|Syed Mokhtar Albukhary in 2002 © Reuters|
KUALA LUMPUR -- Malaysia's ailing flag carrier may find itself in the hands of one of the country's most successful businessmen.
A Malaysian financial newspaper reported late last month that Syed Mokhtar Albukhary is one of a few parties to have approached the Transport Ministry and expressed interest in acquiring Malaysia Airlines. The company has been in the red for the past three years.
The 62-year-old Syed Mokhtar is the man behind auto conglomerate DRB-Hicom, energy and construction group MMC and three other listed companies. These businesses employ a total of more than 110,000 people. Forbes magazine ranked Syed Mokhtar the seventh-richest Malaysian, with a fortune worth $3.1 billion.
A descendant of migrants from the region on Pakistan's border with Afghanistan, Syed Mokhtar started out as a cattle trader in the northern state of Kedah. He made his name as a rice trader and began to snap up initial public offering shares reserved for Malays like himself under the Bumiputra affirmative action policy. He went on to acquire plantations and ports.
He was also able to capitalize on a government privatization drive in the 1980s and throughout the 1990s, under then Prime Minister Mahathir bin Mohamad. A number of state-owned companies were subject to the reform -- with ethnic Malay businessmen taking control.
At the height of Mahathir's tenure, just before the Asian currency crisis of 1997-1998, Syed Mokhtar approached the prime minister. He was reportedly seeking "guidance" from Mahathir on several business projects. Mahathir was known to have an affinity for hardworking businessmen, especially ethnic Malay ones.
In 2000, Syed Mokhtar acquired MMC, which was originally founded by the British as Malayan Tin Dredging. Today, MMC has a market capitalization of over 8 billion ringgit ($2.48 billion) and is involved in construction, power generation, water treatment, port management and gas distribution.
The company is one of the main contractors currently building the country's 23-billion-ringgit urban railway project. Its energy subsidiary, Malakoff, is the largest independent power producer in Malaysia. MMC's two shipping ports in the south handle 40% of the country's total container traffic. Another subsidiary, Senai Airport Terminal Services, manages a fast-growing regional airport in the southern state of Johor. Save for Senai, all airports in Malaysia operate under state-owned Malaysia Airports.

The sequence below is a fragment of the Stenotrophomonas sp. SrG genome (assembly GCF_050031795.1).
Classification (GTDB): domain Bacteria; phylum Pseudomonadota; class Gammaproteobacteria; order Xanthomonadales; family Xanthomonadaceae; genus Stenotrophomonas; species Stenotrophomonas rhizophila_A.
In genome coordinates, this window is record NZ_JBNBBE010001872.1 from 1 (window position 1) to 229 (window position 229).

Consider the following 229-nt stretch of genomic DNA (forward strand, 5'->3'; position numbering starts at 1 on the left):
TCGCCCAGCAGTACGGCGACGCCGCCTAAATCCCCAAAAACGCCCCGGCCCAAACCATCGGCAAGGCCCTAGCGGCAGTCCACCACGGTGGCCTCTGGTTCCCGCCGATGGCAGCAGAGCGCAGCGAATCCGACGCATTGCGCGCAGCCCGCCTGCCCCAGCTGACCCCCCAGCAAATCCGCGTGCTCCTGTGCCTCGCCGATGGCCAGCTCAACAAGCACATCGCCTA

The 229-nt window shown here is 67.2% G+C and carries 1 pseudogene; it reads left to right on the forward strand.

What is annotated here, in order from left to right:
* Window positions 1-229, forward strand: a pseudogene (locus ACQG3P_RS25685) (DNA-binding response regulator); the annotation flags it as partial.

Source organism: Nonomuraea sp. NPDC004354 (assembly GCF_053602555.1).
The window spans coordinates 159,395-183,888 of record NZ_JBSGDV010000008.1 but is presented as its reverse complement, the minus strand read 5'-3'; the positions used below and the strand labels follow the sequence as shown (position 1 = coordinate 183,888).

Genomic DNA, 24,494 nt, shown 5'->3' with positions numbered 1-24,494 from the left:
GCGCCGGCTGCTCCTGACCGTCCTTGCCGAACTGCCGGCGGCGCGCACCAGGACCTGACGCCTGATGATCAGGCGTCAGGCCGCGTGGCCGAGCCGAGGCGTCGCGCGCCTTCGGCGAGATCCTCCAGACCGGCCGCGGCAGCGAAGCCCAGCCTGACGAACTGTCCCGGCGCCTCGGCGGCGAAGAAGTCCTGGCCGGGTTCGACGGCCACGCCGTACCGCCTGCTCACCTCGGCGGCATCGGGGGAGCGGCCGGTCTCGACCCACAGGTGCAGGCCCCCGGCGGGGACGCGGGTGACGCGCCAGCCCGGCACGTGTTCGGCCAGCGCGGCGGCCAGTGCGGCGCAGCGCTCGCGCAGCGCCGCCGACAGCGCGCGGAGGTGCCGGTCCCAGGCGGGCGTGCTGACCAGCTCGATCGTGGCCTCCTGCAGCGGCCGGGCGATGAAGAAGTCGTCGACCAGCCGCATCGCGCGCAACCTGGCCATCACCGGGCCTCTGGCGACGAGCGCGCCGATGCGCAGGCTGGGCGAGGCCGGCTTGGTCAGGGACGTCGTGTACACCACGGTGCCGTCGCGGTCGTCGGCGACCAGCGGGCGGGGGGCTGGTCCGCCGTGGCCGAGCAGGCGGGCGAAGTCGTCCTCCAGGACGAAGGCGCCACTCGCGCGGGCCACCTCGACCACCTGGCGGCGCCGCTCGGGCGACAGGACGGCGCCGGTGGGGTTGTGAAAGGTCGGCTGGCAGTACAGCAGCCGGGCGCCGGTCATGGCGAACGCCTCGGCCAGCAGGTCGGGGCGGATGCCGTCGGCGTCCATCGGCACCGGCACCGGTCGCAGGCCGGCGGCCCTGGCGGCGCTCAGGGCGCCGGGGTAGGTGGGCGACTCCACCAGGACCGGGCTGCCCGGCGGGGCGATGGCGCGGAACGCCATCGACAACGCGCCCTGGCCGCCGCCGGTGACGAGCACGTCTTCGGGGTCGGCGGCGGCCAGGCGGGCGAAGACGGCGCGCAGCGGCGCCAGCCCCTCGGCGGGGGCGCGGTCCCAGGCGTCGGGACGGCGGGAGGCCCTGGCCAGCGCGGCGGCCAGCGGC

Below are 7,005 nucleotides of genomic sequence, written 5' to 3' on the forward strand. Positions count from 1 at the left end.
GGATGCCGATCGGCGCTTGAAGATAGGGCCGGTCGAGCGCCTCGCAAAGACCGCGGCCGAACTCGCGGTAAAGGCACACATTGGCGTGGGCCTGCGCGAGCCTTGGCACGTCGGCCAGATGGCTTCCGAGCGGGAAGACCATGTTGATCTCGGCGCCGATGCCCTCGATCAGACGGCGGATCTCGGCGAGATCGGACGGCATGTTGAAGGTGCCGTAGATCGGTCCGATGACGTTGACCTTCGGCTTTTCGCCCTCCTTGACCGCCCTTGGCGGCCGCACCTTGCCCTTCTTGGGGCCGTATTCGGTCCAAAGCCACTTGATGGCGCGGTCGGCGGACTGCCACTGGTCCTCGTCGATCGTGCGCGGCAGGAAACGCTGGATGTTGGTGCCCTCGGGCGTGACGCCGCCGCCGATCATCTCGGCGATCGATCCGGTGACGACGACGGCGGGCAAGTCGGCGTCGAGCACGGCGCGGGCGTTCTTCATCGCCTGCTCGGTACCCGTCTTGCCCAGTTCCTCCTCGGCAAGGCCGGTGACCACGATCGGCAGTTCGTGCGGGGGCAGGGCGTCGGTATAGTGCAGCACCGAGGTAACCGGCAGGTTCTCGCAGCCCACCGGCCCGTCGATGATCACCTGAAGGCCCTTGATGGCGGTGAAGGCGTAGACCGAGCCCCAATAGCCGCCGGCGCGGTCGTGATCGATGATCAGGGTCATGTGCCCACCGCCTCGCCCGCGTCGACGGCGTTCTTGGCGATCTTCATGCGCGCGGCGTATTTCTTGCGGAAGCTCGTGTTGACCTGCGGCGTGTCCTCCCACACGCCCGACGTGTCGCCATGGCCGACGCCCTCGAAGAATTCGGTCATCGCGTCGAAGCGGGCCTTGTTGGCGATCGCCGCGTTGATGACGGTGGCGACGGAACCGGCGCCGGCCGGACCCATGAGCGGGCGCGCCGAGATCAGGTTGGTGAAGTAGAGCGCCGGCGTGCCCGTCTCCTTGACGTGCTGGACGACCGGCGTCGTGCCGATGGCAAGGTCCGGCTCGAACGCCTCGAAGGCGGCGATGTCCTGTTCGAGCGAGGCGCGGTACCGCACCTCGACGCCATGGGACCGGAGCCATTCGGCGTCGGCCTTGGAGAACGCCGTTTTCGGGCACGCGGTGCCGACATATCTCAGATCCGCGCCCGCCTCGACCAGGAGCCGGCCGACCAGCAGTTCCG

Another prized asset held by the tycoon is DRB-Hicom. Syed Mokhtar took control of the government-linked, debt-ridden business in 2005.
DRB-Hicom has three core segments -- automotive, services and properties. Since its acquisition by Syed Mokhtar, the company has been racking up relatively healthy profits, aided by its near-monopolies in armed vehicle assembly, post office management and airport terminal services provided under contract with Malaysia Airports.
In 2012, DRB-Hicom took over Proton, Malaysia's loss-making national car manufacturer. Proton, which recently appointed Mahathir as its chairman, has seen its market share drop to about 20% from its peak of 52% in 2001. Despite being protected by the government -- with higher tax rates imposed on imported cars -- Proton continues to see deteriorating sales and returns.
This has dragged down DRB-Hicom's bottom line. The group is also burdened by the cost of borrowing to acquire Proton. Analysts from local brokerages say the only solution is for Proton to form a strategic partnership with a foreign carmaker, which could make the company more competitive at home and help it break into the global market.
Despite these struggles, Syed Mokhtar is on the lookout for more strategic assets. Besides Malaysia Airlines, he is reportedly eyeing the national railway and sewage companies.